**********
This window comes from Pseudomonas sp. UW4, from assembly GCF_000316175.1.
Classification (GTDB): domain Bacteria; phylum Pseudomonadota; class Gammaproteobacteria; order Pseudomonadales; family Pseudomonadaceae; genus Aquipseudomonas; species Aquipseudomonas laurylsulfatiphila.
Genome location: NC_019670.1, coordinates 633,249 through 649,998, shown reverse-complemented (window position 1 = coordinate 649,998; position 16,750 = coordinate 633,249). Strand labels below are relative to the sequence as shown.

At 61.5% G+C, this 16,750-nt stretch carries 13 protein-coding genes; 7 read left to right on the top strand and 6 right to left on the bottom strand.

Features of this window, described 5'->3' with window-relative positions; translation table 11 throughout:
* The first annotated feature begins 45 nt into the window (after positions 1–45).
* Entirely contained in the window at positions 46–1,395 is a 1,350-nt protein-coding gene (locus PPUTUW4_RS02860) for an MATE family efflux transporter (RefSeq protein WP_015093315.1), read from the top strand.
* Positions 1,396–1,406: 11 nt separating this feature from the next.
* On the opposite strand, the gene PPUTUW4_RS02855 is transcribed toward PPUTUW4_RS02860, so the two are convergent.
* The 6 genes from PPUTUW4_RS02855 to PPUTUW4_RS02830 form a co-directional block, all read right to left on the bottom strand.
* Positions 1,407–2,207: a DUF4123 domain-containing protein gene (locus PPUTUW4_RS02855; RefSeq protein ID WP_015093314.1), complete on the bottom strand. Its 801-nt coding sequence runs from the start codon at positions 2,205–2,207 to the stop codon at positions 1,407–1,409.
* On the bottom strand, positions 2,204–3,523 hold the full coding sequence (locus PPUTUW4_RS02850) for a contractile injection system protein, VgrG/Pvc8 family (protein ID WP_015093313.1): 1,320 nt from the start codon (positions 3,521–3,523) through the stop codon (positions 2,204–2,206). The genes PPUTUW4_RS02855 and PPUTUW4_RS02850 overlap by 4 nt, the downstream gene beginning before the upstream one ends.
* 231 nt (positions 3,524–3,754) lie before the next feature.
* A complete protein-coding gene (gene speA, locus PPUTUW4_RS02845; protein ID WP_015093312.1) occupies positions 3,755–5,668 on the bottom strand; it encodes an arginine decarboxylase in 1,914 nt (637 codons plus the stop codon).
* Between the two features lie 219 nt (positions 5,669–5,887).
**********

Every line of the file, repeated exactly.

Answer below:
This window comes from Pseudomonas sp. UW4, from assembly GCF_000316175.1.
Classification (GTDB): domain Bacteria; phylum Pseudomonadota; class Gammaproteobacteria; order Pseudomonadales; family Pseudomonadaceae; genus Aquipseudomonas; species Aquipseudomonas laurylsulfatiphila.
Genome location: NC_019670.1, coordinates 633,249 through 649,998, shown reverse-complemented (window position 1 = coordinate 649,998; position 16,750 = coordinate 633,249). Strand labels below are relative to the sequence as shown.

At 61.5% G+C, this 16,750-nt stretch carries 13 protein-coding genes; 7 read left to right on the top strand and 6 right to left on the bottom strand.

Features of this window, described 5'->3' with window-relative positions; translation table 11 throughout:
* The first annotated feature begins 45 nt into the window (after positions 1–45).
* Entirely contained in the window at positions 46–1,395 is a 1,350-nt protein-coding gene (locus PPUTUW4_RS02860) for an MATE family efflux transporter (RefSeq protein WP_015093315.1), read from the top strand.
* Positions 1,396–1,406: 11 nt separating this feature from the next.
* On the opposite strand, the gene PPUTUW4_RS02855 is transcribed toward PPUTUW4_RS02860, so the two are convergent.
* The 6 genes from PPUTUW4_RS02855 to PPUTUW4_RS02830 form a co-directional block, all read right to left on the bottom strand.
* Positions 1,407–2,207: a DUF4123 domain-containing protein gene (locus PPUTUW4_RS02855; RefSeq protein ID WP_015093314.1), complete on the bottom strand. Its 801-nt coding sequence runs from the start codon at positions 2,205–2,207 to the stop codon at positions 1,407–1,409.
* On the bottom strand, positions 2,204–3,523 hold the full coding sequence (locus PPUTUW4_RS02850) for a contractile injection system protein, VgrG/Pvc8 family (protein ID WP_015093313.1): 1,320 nt from the start codon (positions 3,521–3,523) through the stop codon (positions 2,204–2,206). The genes PPUTUW4_RS02855 and PPUTUW4_RS02850 overlap by 4 nt, the downstream gene beginning before the upstream one ends.
* 231 nt (positions 3,524–3,754) lie before the next feature.
* A complete protein-coding gene (gene speA, locus PPUTUW4_RS02845; protein ID WP_015093312.1) occupies positions 3,755–5,668 on the bottom strand; it encodes an arginine decarboxylase in 1,914 nt (637 codons plus the stop codon).
* Between the two features lie 219 nt (positions 5,669–5,887).